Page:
4. Justinawe

    Justinawe

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    I have used Hyper Offense teams many times, and have always had a lot of success with them. The main benefits of the team come from when you use a team that is either mostly physical or special. Stath's Greek RMT is a great example of abusing moves on the Special spectrum. For the physical side, a team of Azelf/Lucario/Gyarados/Salamence/Metagross/Kingdra is able to help wear down its counters. When you have lures taking care of pokemon that wall your other pokes, there is a great chance you will be successful with the team. Another great thing about them is that prediction isn't needed as much as you may think. As long as you can think ahead and see the opponent's team, you won't have to worry about heavy predicting.

    All in all I enjoy HO teams, as they take care of many threats while being very fun to play.
  5. Sprinkles

    Sprinkles

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    Yea I looked over his RMT while writing this. Great team.
  6. Anachronism

    Anachronism

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    Thank you for starting this.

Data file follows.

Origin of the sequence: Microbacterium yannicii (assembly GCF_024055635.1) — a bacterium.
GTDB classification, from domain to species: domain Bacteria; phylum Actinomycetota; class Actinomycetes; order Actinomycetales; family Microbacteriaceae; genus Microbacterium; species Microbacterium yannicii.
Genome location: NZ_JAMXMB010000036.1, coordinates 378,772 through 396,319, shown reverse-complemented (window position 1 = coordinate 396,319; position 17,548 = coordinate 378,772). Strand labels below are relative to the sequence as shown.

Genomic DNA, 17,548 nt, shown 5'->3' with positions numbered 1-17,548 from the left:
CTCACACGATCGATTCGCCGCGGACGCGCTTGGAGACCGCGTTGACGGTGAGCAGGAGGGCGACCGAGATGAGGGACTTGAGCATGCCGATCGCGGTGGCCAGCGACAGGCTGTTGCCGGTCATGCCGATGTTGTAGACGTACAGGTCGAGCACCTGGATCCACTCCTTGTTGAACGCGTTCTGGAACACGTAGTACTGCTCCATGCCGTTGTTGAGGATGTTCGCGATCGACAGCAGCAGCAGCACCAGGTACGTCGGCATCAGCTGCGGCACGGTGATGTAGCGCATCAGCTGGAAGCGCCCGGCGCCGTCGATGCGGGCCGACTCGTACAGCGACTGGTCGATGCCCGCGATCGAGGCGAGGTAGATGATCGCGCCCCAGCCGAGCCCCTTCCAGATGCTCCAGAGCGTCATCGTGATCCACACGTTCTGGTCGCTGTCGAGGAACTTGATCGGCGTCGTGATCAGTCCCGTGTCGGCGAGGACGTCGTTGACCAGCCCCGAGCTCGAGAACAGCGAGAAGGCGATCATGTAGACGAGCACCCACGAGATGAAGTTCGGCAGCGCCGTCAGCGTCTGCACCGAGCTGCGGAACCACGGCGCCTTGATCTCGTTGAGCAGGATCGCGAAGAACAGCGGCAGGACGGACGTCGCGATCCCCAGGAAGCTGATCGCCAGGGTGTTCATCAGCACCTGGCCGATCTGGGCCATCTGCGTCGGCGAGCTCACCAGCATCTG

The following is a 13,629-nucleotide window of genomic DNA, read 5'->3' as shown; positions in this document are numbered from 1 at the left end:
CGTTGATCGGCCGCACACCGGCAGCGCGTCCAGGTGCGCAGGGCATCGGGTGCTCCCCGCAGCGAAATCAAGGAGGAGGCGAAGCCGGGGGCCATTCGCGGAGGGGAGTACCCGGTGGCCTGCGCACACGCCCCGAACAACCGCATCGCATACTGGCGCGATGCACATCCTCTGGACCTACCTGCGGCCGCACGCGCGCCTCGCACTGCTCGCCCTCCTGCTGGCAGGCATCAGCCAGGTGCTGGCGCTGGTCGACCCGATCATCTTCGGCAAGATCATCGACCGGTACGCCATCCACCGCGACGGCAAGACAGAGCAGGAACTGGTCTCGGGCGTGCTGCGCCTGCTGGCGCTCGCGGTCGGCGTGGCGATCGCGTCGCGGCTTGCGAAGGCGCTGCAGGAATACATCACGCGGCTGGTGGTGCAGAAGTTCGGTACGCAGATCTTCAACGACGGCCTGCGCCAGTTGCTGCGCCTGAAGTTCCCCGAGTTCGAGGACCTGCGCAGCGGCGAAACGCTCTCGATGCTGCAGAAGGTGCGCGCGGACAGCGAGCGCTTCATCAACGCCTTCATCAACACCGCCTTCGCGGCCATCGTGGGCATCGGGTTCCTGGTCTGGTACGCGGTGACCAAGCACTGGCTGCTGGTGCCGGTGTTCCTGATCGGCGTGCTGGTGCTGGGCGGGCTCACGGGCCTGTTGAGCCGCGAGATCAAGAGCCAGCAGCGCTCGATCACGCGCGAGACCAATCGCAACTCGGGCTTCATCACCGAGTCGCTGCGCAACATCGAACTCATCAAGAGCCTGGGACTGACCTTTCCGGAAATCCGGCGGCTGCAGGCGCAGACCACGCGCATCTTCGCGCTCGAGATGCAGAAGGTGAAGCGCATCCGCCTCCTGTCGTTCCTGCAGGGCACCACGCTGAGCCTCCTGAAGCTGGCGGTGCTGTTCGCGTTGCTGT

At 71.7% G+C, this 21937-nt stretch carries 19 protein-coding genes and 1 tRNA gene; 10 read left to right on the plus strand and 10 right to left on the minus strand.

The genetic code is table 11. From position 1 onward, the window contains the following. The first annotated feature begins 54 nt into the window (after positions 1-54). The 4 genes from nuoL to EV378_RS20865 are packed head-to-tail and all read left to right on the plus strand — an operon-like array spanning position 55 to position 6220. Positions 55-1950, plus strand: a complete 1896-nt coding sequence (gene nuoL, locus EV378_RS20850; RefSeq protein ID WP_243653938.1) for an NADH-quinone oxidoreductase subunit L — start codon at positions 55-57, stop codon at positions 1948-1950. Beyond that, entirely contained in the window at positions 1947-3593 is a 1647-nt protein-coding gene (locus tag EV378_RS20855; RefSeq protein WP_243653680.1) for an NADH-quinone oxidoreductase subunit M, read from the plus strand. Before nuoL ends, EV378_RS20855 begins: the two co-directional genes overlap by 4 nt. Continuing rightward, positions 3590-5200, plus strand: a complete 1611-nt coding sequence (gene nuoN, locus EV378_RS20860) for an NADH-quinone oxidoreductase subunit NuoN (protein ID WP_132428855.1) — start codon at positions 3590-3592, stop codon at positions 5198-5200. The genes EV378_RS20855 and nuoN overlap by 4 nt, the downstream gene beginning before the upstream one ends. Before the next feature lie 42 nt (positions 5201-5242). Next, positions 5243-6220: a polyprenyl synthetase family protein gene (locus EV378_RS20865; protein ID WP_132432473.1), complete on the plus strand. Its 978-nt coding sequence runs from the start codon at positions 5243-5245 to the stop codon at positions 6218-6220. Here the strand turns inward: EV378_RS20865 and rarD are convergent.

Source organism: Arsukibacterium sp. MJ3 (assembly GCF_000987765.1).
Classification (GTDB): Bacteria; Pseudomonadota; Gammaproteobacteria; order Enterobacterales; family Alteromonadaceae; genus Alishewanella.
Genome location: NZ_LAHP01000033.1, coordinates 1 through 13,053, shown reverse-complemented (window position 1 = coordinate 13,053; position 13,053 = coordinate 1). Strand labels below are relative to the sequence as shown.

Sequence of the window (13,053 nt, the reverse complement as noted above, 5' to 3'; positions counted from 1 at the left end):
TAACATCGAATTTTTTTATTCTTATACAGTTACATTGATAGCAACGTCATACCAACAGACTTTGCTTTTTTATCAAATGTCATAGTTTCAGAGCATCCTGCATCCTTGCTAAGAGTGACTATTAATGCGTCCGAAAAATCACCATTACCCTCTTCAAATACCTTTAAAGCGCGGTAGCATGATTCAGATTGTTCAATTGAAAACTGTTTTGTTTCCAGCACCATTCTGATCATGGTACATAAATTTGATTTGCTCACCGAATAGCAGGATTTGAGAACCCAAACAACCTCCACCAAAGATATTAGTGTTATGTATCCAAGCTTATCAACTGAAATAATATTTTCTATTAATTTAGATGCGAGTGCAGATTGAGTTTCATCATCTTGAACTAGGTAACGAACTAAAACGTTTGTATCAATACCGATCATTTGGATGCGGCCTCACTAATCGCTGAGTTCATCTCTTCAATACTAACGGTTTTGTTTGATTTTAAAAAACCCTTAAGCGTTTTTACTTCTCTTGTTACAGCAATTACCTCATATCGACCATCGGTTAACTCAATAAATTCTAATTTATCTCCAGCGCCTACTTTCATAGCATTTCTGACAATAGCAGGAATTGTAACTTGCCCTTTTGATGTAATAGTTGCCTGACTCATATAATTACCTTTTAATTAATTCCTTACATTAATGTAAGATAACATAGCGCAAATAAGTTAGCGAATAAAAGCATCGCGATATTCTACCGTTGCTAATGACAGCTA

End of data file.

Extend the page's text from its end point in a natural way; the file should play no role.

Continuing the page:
People know frighteningly little about Heavy Offense. I have had huge success in Ubers with Hyper Offense and moderate success in OU too. It is a completely viable strategy, but it takes a LOT of long-term thinking to do correctly. I have to say though that I don't always sac things. Since people almost always stop predicting by the end of the game, I start to make small, obvoius predictions. For example, if a gliscor comes in on lucario, I will almost always go to Mence/Gyara in the late game since my opponent will see me sac things right and left and will assume I will sac again.

    When playing Heavy Offense, the game is brought down to a more basic level without constant prediction in a similar yet opposite way that stall allows you to predict little. The difference is that HO takes plan-making skills. Instead of predicting, you instead make game-winning plans multiple times. Every time a move misses or some type of hax occurs, you have to go back to the drawing board. It is a skill that takes time to develop.

    The most classic example of HO is the Dual Screen Azelf, SD Lucario, DD Kingdra/Tyranitar, DD Mence, Agiligross, SD Scizor/DD Gyarados team. Tyranitar, as sprinkles said, is great for coming in on Zapdos, who is a sort of problem poke for the rest of the team. Electric is not a type that the best physical sweepers resist and Zapdos also happens to wall a great deal of the team. There are ways around it though. Any set is beaten by a member. The Defensive ones are beaten by Gyarados Stone Edge while the Offensive ones are taken out by Lucario Extremspeed, so there are ways around it, assuming you can force it out and then force it to come in again, but that isn't always possible.

    Anyway, I urge everyone to try the team. It is a lot of fun and takes a completely different skillset than normal teams to use effectively.

    EDIT: Oh wow, a lot of people posted before me before I could finish typing this lol
  7. Sprinkles

    Sprinkles